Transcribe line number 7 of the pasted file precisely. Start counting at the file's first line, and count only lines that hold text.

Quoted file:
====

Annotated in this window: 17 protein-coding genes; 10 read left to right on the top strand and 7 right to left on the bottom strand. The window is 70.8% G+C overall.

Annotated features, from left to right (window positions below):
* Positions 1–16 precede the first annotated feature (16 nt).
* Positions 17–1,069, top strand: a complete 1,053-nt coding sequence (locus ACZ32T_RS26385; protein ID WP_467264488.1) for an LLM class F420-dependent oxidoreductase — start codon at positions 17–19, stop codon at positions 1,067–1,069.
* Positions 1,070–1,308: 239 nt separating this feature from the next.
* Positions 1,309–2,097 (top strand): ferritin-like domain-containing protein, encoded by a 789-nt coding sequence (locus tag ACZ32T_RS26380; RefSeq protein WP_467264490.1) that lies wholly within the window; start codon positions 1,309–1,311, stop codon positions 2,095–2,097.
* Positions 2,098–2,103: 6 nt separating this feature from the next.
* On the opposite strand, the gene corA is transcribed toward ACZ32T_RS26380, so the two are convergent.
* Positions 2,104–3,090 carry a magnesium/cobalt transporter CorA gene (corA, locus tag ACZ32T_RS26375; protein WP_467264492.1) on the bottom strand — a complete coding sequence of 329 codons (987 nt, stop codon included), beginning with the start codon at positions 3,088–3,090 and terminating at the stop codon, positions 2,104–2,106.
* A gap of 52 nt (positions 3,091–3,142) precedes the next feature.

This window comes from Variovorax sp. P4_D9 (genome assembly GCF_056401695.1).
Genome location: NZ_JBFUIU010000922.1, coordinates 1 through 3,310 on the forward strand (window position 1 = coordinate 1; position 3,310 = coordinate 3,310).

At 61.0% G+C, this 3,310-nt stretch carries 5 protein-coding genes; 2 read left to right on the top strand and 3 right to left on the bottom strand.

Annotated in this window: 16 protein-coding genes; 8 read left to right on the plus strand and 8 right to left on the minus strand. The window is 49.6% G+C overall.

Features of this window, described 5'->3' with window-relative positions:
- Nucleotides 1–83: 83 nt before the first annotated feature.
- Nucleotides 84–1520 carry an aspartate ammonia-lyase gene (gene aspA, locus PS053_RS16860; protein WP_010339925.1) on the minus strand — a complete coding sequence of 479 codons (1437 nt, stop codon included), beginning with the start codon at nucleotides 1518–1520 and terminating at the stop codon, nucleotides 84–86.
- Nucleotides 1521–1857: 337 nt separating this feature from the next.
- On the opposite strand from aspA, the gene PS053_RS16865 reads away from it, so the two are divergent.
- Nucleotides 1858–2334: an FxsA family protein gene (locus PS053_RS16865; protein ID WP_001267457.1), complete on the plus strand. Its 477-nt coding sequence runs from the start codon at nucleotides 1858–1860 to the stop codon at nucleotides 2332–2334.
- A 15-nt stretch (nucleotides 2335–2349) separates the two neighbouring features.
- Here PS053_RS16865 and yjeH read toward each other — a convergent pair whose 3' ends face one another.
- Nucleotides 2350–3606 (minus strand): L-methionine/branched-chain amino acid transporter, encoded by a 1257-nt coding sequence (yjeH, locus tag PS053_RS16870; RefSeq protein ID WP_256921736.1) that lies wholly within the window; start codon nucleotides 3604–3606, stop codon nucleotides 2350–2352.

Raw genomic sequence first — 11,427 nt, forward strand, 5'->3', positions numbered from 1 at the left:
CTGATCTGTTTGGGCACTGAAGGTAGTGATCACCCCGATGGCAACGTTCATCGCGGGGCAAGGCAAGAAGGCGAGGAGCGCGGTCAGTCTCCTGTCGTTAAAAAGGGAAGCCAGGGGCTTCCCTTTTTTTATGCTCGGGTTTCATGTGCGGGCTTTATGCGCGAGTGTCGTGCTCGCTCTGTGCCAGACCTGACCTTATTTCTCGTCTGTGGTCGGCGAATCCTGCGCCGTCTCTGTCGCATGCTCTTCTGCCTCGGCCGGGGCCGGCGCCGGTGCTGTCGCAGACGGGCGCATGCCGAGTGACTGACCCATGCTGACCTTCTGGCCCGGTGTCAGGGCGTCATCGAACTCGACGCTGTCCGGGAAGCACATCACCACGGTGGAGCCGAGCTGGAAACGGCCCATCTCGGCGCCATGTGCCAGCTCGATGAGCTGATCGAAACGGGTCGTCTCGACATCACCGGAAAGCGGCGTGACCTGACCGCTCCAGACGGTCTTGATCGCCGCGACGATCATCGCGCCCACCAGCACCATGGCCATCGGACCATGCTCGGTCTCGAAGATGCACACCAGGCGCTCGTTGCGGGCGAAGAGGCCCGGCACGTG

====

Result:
* Positions 2,098–2,103: 6 nt separating this feature from the next.